Whether it was losing a loved one, becoming the victim of a violent crime, or facing a life-threatening illness, my immediate reaction to experiences of genuine suffering has been a profound feeling of being alone in that condition. I don’t know if other people react that way to sorrow. For me, suffering is a deeply personal issue that I don’t often discuss with other people. But I recently heard Christian psychologist Jim Wilder state that people who undergo trauma often lose a sense of relationship for a time—thus feeling personally detached and numb.
How does the Christian faith inform the personal existential experiences of those believers visited by sorrow? And how can Christians help those who experience such trials and difficulties?
The Gospel and the Power of Empathy
At its core, historic Christianity is a religion of suffering and comfort. This is one of my faith’s most existentially satisfying features. Allow me to offer three specific points to help believers who find themselves in the throes of a struggle.
First, believers need to know that they never suffer alone. God is acquainted with suffering. Jesus Christ came into the world as a man and suffered with and for human beings. Of all the world’s religions, only in Christianity does God himself enter into the painful and ugly mix! His suffering on Earth and especially on the cross can transform the individual suffering of his people. Even now, in his role as the great High Priest, Jesus intercedes for believers during their great adversities (Hebrews 4:14–16). Jesus is not aloof or indifferent to human distress; he suffered as a real man.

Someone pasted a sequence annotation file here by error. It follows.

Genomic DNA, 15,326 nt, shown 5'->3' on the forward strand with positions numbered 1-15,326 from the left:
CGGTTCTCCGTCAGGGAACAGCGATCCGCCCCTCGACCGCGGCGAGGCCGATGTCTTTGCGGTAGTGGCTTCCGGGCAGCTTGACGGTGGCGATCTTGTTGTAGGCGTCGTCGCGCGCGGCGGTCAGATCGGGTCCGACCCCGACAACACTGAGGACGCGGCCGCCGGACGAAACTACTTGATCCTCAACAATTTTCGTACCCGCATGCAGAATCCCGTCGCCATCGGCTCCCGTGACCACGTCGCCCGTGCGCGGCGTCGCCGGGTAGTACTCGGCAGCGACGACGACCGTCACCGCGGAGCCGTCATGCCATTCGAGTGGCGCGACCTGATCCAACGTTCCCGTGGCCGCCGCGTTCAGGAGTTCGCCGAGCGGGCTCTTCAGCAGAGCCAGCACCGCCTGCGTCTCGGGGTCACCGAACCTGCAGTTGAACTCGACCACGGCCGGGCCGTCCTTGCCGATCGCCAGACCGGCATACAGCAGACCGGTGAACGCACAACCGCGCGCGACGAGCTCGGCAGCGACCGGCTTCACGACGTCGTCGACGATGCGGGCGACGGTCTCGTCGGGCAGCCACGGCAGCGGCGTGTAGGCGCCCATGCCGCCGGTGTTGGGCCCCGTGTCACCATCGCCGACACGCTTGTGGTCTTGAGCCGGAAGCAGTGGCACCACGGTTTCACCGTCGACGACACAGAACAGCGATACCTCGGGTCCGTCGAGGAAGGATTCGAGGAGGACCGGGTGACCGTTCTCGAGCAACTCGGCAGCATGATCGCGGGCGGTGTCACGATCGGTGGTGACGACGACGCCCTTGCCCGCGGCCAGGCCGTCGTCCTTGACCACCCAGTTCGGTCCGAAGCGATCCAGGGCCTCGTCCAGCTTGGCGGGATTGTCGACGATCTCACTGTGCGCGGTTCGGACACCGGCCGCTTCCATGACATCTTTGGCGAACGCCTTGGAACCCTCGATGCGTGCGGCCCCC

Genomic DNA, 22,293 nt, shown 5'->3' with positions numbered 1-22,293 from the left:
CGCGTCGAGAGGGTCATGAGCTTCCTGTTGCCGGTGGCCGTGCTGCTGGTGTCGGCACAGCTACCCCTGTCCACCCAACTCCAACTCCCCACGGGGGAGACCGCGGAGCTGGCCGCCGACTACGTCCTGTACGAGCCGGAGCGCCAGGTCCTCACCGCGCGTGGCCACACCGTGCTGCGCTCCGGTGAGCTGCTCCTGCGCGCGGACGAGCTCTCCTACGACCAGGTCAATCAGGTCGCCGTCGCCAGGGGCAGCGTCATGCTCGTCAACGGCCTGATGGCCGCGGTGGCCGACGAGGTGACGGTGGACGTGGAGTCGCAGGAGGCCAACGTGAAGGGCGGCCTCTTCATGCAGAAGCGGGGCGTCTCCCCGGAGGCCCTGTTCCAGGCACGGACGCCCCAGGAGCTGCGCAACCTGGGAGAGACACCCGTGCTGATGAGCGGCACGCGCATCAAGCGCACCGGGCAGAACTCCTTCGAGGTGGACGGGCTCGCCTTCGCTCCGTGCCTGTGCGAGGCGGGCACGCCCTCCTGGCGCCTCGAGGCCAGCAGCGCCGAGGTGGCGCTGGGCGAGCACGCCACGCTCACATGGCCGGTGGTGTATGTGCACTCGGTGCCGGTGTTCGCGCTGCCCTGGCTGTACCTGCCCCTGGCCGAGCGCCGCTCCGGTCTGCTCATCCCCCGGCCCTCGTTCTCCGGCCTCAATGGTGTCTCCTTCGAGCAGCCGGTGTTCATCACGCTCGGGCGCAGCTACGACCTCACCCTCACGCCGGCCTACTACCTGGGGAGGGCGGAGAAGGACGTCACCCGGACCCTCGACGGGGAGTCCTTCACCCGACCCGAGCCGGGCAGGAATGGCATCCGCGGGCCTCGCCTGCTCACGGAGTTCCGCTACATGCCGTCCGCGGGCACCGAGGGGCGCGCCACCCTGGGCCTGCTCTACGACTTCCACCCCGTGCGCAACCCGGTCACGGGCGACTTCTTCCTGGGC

Second, Scripture calls all believers to live with faith (confidence and trust) in God’s goodness and sovereignty despite the presence of evil and suffering. The Bible points to the powerful examples of Abraham, Moses, Job, and Paul as examples of people who held onto this kind of faith throughout intense trials. To paraphrase a hymn, we don’t know what tomorrow holds, but we know who holds tomorrow. Faith is trusting in God’s character when circumstances are painful and confusing. Christians can trust God in the midst of suffering because they are aware of his character and his promises (Romans 8:35–39).
Third, evil and suffering are not merely logical or philosophical problems—they are intensely personal. When people suffer they need comfort and reassurance. By comforting those afflicted by evil and easing the pain of people around them, Christians can confront evil and suffering in a powerfully practical way. The church, as Christ’s hands and feet in a needy world, exists to extend loving care and concern for its members who are wounded by evil and suffering.
Being able to empathize with another person’s pain frequently depends on sharing some common experience of sorrow. All of us can sympathize with the trials that others endure. But in order to empathize genuinely it seems we must have traveled some similar road of difficulty. The statement “I feel your pain” can indeed carry a deep bond of compassion and understanding, and often brings the greatest source of encouragement to the sufferer.
When we reach out to others who are experiencing a sorrow we have also undergone, we can truthfully tell them—in light of Christ’s Incarnation—that we and God feel their pain!
For more on the Christian response to theodicy (the problem of pain and suffering), see chapters 13 and 14 of my soon to be released book 7 Truths That Changed the World (Grand Rapids: Baker, 2012).
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